Fear, Love and Cunning: The Art of Coalition Warfare

David Tucker

December 1, 2001

As the air war in Afghanistan unfolded, questions arose about its purpose, intensity and scope. Why are we bombing the targets we are bombing? Are we hitting them hard enough and often enough? Everyone, from the Northern Alliance in Afghanistan to the editors of prestigious conservative opinion journals in Washington, criticized the administration for not doing more. Why, one commentator wondered, is Secretary of State Colin Powell, who famously said of the Iraqi Army that we would cut it off and then kill it, presiding over a campaign in which we seem to be using less than the overwhelming force that he always called on us to use when he was Chairman of the Joint Chiefs of Staff? As is now traditional in such controversies, some said that the politicians were tying the hands of the military just as they did in Vietnam. “To restrain our military in order to placate the diplomats,” Charles Krauthammer wrote, “is a tragic reprise of Vietnam.”

As Krauthammer’s remark suggested, the critics believed we were using only half measures in Afghanistan because we were paying too much attention to the wishes of our coalition partners, and, even worse in their eyes, to the fabled “Arab Street”—public opinion in the Arab world. This concern for what others think not only makes futile our efforts in Afghanistan, the critics insist, but threatens the effectiveness of the entire war on terrorism that President Bush declared in the aftermath of the September 11 bombings. For example, the critics argue we should be fighting Saddam Hussein and Iraq now, because he supports terrorism and has weapons of mass destruction; that we are not shows we fear that our coalition partners and the Arab Street will not support us.

This criticism appears to be having some effect. At least it appears to have gotten the attention of the highest officials running the war. First, Donald Rumsfeld, the Secretary of Defense, told reporters that “we’re not holding back at all.” Then, more recently, in an unscripted exchange with reporters, President Bush insisted “this is war, not a political campaign.” Perhaps sensing that the critics were having some effect, a “military expert” was quoted as telling reporters “we are accepting the fact that you have to win this militarily and deal with the political mess afterwards.”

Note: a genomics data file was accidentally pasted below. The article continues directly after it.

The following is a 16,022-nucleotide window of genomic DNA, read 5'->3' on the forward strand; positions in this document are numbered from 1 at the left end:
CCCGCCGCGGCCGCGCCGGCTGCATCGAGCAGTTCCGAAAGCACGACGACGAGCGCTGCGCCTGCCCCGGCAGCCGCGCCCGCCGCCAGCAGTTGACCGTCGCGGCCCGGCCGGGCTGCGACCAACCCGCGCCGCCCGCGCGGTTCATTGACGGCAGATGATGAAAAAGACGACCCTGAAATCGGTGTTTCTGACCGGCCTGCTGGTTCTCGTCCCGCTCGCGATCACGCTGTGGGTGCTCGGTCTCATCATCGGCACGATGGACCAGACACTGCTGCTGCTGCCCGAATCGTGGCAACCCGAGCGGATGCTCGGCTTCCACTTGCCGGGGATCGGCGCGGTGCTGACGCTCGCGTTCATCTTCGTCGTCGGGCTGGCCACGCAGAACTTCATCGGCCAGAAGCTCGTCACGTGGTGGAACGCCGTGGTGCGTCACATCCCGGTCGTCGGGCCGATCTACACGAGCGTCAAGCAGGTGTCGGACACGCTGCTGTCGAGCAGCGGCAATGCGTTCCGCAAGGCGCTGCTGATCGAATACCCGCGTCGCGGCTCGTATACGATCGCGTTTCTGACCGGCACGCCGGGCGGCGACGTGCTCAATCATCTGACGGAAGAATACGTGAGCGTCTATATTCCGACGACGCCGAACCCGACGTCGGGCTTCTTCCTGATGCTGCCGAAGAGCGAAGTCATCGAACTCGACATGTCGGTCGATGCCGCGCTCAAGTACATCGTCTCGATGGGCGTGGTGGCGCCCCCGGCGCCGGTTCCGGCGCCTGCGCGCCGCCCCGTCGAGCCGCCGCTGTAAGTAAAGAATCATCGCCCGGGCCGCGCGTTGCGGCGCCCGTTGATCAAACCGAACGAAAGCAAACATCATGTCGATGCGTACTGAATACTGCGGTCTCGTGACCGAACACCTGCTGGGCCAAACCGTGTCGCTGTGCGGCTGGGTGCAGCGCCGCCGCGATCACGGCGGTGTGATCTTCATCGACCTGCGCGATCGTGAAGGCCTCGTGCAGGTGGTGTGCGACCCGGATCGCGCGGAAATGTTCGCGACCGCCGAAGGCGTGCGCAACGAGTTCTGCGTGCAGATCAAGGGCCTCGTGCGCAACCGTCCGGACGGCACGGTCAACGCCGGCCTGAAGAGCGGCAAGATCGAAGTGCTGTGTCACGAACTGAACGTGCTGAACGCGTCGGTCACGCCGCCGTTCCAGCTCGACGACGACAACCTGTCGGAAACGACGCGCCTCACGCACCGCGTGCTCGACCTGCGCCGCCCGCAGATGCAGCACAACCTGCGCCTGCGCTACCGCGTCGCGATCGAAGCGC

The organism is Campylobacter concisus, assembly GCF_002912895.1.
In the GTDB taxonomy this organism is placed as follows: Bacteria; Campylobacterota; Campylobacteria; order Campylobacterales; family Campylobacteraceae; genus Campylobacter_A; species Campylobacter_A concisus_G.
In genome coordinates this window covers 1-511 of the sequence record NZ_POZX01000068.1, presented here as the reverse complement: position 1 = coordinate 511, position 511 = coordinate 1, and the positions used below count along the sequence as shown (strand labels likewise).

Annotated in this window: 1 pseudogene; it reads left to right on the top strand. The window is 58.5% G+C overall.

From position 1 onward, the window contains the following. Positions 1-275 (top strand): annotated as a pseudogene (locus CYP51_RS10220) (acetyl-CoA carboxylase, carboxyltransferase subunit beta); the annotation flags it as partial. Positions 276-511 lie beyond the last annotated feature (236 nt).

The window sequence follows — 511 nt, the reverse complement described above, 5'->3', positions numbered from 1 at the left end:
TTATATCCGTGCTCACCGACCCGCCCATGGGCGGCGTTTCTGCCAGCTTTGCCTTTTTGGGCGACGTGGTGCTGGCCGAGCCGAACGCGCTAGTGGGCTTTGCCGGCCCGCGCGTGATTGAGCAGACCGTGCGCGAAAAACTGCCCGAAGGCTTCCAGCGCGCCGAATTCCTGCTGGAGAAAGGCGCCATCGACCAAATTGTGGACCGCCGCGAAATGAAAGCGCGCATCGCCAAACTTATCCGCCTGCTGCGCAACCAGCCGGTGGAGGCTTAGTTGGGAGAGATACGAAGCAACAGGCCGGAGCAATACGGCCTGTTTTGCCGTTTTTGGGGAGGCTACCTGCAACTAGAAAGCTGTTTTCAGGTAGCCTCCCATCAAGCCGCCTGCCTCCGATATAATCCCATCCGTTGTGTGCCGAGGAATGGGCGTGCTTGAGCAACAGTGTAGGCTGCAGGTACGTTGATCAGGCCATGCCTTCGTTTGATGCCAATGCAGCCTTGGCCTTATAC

If we are accepting this “fact,” it is unfortunate, because the critics are wrong. Coalition warfare is not the problem. On the contrary, it is the best way to fight the war. This is a critical point to understand, not just for Afghanistan but for the whole course of the war on terrorism.

The critics appear to have forgotten what is most urgent and important in the war and thus misjudge the importance of the coalition. The most urgent task right now is neither destroying the Taliban nor catching Osama bin Laden. It is suppressing the operational capability of the network of extremist terrorists that we call al Qa’ida. Destroying the Taliban is a necessary but secondary objective. We need to destroy them because we warned them repeatedly that we would hold them accountable for bin Laden’s actions. We must now make them pay to instill fear into those who might in the future be tempted to follow a similar course of action. This is a secondary objective, however, because it is al Qa’ida that continues to pose an immediate and quite serious threat to our well being. Without the Taliban, without bin Laden, al Qa’ida can still operate. Indeed, investigators believe that the group that carried out the September 11 attacks was not under bin Laden’s direct control. The attack probably received his blessing and financial support, but such support can come from others besides bin Laden in the future. Our immediate security, then, requires suppressing the network of terrorists.

The two critical facts about this network are that it extends beyond Afghanistan and that it cannot be bombed out of existence, no matter how unrestrained our attacks. If the Taliban does not present our military “targets of high value,” this is even more true of the terrorist network. What bombing tactics or even ground troops could have stopped the attacks on the World Trade Center? The terrorist network can only be defeated with relentless and strong-minded intelligence and police work. That work is essentially coalition work, because al Qa’ida operates internationally. We cannot effectively counter this network without the cooperation of many countries. Getting this cooperation and keeping it is the most urgent and important task before us, since without it we cannot accomplish the most urgent and important task of the terrorist war.

Those whose help we need have reason to give it. Al Qa’ida targets not only the United States and European governments but even Muslim governments that do not follow its peculiar form of Islam. Attacks on all these governments are likely to follow those made on the United States, as al Qa’ida works to expand by gaining members in countries around the world. The serious threat of attack with biological, chemical or even nuclear weapons that we face, they face as well.